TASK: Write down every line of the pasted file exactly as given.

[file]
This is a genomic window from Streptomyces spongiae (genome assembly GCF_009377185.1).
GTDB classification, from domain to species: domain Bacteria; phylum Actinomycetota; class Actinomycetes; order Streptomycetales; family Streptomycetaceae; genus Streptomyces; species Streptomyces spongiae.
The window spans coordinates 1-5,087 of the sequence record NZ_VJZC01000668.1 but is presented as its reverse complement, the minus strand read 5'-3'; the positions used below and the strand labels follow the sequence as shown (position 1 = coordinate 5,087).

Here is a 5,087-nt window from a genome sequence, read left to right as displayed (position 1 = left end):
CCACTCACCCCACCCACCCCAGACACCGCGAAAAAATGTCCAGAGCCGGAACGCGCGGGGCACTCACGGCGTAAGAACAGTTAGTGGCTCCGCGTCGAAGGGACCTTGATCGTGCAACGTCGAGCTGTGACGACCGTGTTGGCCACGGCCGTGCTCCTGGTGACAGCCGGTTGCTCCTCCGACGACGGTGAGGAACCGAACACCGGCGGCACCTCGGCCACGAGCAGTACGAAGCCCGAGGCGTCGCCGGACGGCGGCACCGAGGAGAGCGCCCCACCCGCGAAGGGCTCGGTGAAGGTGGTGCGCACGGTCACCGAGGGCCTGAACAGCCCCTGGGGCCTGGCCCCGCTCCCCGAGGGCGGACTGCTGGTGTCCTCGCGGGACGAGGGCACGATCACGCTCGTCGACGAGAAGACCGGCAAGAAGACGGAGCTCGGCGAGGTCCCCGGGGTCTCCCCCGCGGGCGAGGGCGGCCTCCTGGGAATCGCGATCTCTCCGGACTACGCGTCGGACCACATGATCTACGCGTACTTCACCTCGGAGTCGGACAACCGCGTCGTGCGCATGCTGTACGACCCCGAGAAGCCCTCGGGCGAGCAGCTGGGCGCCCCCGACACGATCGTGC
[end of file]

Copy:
This is a genomic window from Streptomyces spongiae (genome assembly GCF_009377185.1).
GTDB classification, from domain to species: domain Bacteria; phylum Actinomycetota; class Actinomycetes; order Streptomycetales; family Streptomycetaceae; genus Streptomyces; species Streptomyces spongiae.
The window spans coordinates 1-5,087 of the sequence record NZ_VJZC01000668.1 but is presented as its reverse complement, the minus strand read 5'-3'; the positions used below and the strand labels follow the sequence as shown (position 1 = coordinate 5,087).

Here is a 5,087-nt window from a genome sequence, read left to right as displayed (position 1 = left end):
CCACTCACCCCACCCACCCCAGACACCGCGAAAAAATGTCCAGAGCCGGAACGCGCGGGGCACTCACGGCGTAAGAACAGTTAGTGGCTCCGCGTCGAAGGGACCTTGATCGTGCAACGTCGAGCTGTGACGACCGTGTTGGCCACGGCCGTGCTCCTGGTGACAGCCGGTTGCTCCTCCGACGACGGTGAGGAACCGAACACCGGCGGCACCTCGGCCACGAGCAGTACGAAGCCCGAGGCGTCGCCGGACGGCGGCACCGAGGAGAGCGCCCCACCCGCGAAGGGCTCGGTGAAGGTGGTGCGCACGGTCACCGAGGGCCTGAACAGCCCCTGGGGCCTGGCCCCGCTCCCCGAGGGCGGACTGCTGGTGTCCTCGCGGGACGAGGGCACGATCACGCTCGTCGACGAGAAGACCGGCAAGAAGACGGAGCTCGGCGAGGTCCCCGGGGTCTCCCCCGCGGGCGAGGGCGGCCTCCTGGGAATCGCGATCTCTCCGGACTACGCGTCGGACCACATGATCTACGCGTACTTCACCTCGGAGTCGGACAACCGCGTCGTGCGCATGCTGTACGACCCCGAGAAGCCCTCGGGCGAGCAGCTGGGCGCCCCCGACACGATCGTGC